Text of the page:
Experiment with business models.

Alibaba could not have built a portfolio of companies that spanned virtually the entire digital spectrum without making a commitment to business model experimentation from very early on.

[…]At each juncture in its evolution, Alibaba continued to generate new business model options, letting them run as separate units. After testing them, it would scale up the most promising ones and close down or reabsorb those that were less promising.[…]

Again there was heated debate within the company about which direction to take and which model to build. Instead of relying on a top-down decision, Alibaba chose to place multiple bets and let the market pick the winners.[…]

Increasing experimentation at the height of success runs contrary to established managerial wisdom, but for Alibaba it was necessary to avoid rigidity and create options. Recalibrating how and how much to experiment was fundamental to its ability to capitalize on nascent market trends.

Focus on seizing and shaping strategic opportunities, not on executing plans.

In volatile environments, plans can quickly become out-of-date. In Alibaba’s case, rapid advances in technology, shifting consumer expectations in China and beyond, and regulatory uncertainty made it difficult to predict the future. […]

Alibaba does have a regular planning cycle, in which business unit leaders and the executive management team iterate on plans in the fourth quarter of each year. However, it’s understood that this is only a starting point. Whenever a unit leader sees a significant market change or a new opportunity, he or she can initiate a “co-creation” process, in which employees, including senior business leaders and lead implementers, develop new directions for the business directly with customers.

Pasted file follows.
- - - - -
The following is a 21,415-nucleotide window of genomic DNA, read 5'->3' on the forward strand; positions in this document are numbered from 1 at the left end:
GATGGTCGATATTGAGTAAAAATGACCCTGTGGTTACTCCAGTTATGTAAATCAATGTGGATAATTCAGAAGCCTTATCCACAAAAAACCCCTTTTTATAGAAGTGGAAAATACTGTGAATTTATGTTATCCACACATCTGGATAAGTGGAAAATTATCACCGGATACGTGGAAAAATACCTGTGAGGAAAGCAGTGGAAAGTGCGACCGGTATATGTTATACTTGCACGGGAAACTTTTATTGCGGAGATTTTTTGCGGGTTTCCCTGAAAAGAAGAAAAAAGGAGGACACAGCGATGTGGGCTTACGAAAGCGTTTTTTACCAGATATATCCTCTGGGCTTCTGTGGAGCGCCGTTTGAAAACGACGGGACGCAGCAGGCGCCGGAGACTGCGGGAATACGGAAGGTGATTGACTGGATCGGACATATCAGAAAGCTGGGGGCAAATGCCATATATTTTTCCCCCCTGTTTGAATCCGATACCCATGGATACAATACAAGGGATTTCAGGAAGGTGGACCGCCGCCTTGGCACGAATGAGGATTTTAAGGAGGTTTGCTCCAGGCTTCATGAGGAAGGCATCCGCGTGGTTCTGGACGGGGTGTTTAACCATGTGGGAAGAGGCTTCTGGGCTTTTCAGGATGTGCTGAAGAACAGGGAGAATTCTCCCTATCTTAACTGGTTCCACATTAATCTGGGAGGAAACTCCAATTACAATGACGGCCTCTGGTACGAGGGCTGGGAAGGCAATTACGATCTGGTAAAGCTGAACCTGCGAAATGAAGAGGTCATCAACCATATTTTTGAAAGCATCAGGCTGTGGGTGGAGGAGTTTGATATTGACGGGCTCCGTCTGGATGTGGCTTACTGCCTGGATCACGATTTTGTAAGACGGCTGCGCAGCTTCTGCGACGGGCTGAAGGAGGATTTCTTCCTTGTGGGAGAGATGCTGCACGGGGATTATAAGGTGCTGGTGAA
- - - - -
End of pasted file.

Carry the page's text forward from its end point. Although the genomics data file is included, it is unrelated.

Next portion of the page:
At Alibaba co-creation involves four steps. The first is establishing common ground: identifying signals of change (based on data from the market and insights from customers or staff) and ensuring that the right people are present and set up to work together. This typically happens at a full-day working session. The second step is getting to know the customer. Now participants explore directly with customers their evolving needs or pain points and brainstorm potential solutions. The third step entails developing an action plan based on the outcome of customer discussions. An action plan must identify a leader who can champion the opportunity, the supporting team (or teams) that will put the ideas into motion, and the mechanisms that will enable the work to get done. The final step is gathering regular customer feedback as the plan is implemented, which can, in turn, trigger further iterations.

So now you know how Alibaba does it, how is it in your company?  What ideas from them would you adopt?

Can An Algoritm be “Racist”?

Library of Congress Classification - Reading Room

David Auerbach has written this article pointing out that some classification algorithms may be racists :

Can a computer program be racist? Imagine this scenario: A program that screens rental applicants is primed with examples of personal history, debt, and the like. The program makes its decision based on lots of signals: rental history, credit record, job, salary. Engineers “train” the program on sample data. People use the program without incident until one day, someone thinks to put through two applicants of seemingly equal merit, the only difference being race. The program rejects the black applicant and accepts the white one. The engineers are horrified, yet say the program only reflected the data it was trained on. So is their algorithm racially biased?